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July 15th 2021
Published: July 16th 2021
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Ancient Dublin

Dublin is full of history and on the heygo virtual tour today we learnt so much in such a short space of time. We were able to briefly go inside two cathedrals St. Patrick’s & the oldest Cathedral Christchurch originally 1028 & rebuilt in stone in 1170 with his magnificent floor tiles. We crossed over the River Liffey & walked down one of the oldest streets in Dublin, Fishamble Street and viewed a house, No 26, where the same family have lived over many centuries.

One of the best known pubs in Dublin for traditional Irish music is in on of the oldest parts of Dublin city and one of the most enduring legends surrounding Dublin has to be that of the woman – Darkey Kelly.

For generations Darkey Kelly was known in Dublin’s folk memory as the woman who was burned at the stake for witchcraft but new evidence uncovered suggests that although she was innocent of witchcraft she still had a dark side to her character. The discovery of bodies under the floorboards of the brothel she ran in 1761 suggests she may have been Ireland’s first serial killer!

Fishamble Street is one
of the oldest streets in the city also. Handel’s Messiah was first performed here in 1742 and every year on the 13th of April the Messiah is performed free of charge to a public audience.

The street here was known as the official fish market for Dublin until the end of the 17th century when the city markets were moved to the north bank of the River Liffey. From 1680, the General Post Office was located here and remained for 30 years.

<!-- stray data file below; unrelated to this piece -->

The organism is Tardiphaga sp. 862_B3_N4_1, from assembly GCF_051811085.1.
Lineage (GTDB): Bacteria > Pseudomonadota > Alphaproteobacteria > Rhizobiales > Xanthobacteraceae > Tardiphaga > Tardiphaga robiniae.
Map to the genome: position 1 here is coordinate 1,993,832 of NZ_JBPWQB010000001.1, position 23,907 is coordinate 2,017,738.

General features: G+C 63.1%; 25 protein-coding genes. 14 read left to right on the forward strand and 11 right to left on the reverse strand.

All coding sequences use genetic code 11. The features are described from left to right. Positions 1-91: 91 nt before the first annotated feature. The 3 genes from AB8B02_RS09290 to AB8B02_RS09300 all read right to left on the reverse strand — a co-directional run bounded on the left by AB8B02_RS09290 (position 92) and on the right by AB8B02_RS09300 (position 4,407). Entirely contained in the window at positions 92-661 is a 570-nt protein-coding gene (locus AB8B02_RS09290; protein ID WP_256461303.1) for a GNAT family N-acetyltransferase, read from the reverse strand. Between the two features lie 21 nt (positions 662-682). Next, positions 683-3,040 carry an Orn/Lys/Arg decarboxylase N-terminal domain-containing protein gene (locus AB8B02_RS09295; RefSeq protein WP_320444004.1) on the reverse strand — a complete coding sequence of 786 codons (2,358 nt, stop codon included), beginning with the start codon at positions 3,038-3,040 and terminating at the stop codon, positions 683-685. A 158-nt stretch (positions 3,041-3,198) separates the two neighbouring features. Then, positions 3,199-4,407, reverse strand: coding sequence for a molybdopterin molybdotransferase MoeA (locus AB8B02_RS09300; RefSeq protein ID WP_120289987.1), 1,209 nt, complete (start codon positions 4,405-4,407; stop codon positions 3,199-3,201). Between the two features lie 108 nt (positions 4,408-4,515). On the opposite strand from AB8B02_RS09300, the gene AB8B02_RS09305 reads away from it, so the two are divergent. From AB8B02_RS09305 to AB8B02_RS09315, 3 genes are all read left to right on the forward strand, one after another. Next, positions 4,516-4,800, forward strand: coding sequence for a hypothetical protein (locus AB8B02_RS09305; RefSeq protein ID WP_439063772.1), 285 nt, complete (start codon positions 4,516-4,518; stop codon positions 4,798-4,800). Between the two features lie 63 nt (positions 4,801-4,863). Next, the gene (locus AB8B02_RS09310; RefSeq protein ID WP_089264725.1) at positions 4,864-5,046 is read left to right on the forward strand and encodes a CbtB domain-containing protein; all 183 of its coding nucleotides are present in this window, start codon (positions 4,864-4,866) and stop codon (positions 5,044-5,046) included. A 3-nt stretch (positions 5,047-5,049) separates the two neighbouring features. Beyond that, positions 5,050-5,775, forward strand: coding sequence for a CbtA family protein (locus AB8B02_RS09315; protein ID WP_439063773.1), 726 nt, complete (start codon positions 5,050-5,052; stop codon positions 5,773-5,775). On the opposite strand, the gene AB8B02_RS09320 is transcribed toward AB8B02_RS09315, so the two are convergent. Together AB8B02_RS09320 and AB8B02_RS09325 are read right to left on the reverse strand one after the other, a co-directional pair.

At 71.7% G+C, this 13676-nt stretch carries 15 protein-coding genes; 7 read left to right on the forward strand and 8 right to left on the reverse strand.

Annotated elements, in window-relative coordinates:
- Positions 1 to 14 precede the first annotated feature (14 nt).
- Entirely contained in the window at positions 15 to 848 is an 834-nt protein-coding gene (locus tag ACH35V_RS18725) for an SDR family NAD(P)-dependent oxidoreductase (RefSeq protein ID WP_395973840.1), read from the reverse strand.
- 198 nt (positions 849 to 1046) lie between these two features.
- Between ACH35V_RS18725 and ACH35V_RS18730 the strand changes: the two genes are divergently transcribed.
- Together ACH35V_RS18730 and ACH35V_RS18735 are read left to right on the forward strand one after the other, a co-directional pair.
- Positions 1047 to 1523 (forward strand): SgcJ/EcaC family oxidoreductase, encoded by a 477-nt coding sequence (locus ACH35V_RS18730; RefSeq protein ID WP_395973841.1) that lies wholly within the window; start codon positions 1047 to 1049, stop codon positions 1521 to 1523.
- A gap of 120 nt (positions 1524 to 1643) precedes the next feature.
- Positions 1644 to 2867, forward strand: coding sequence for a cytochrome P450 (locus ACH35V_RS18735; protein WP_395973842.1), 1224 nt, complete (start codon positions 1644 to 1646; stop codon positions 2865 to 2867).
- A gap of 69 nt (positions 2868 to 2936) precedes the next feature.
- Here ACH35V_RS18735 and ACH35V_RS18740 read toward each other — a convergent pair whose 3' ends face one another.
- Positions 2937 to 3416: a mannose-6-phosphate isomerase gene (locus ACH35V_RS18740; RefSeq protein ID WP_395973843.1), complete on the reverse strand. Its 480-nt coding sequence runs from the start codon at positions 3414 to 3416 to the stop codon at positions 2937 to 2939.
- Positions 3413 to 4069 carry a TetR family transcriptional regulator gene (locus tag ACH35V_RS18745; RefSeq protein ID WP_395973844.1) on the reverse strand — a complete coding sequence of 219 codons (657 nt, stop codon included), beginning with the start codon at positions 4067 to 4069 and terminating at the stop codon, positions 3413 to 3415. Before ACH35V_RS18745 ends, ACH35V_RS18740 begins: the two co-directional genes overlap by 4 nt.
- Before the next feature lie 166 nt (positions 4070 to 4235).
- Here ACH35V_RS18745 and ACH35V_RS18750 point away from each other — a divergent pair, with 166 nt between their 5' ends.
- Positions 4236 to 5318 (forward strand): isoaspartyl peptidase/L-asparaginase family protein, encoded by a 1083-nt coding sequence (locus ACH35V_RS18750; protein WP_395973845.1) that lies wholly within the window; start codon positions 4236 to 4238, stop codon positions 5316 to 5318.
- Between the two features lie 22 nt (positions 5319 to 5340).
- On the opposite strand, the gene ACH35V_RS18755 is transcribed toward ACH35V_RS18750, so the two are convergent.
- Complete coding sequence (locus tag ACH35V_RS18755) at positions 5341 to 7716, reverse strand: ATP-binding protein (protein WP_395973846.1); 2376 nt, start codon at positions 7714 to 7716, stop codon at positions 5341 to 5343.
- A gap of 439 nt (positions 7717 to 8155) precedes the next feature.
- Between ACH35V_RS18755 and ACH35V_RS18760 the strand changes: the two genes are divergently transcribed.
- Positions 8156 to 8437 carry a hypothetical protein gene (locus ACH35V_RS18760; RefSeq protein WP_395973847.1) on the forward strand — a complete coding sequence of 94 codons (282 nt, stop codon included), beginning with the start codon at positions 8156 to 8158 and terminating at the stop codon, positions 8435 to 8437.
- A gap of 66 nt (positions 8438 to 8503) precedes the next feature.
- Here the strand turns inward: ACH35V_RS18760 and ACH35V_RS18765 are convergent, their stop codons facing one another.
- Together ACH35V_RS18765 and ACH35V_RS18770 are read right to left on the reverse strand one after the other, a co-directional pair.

The oldest fish & chip shop started in 1913 when Liberties residents Bella Burdock and husband Patrick opened the first Leo Burdocks in Christchurch, Dublin. Over the years, The Burdock family grew their business and opened many Leo Burdocks Fish & Chip shops around Dublin, such as the popularity of their food. From a young age, their son Leo was a regular face in the early morning Dublin fish markets, rising at 5 am most days to source the freshest catch. Travelling back by horse and cart with his haul, he would pick up fresh potatoes and coal for heating the Pans, a fuel used up until 1991 to cook the freshly prepared Fish and Chips,
at this point they were the last chip shop in Ireland, possibly the world to use these coal-fired pans.

The tour ended at Dublin Castle gardens overlooking the mediaeval fortress was that it served as the State prison & yet another of Dave’s stories.


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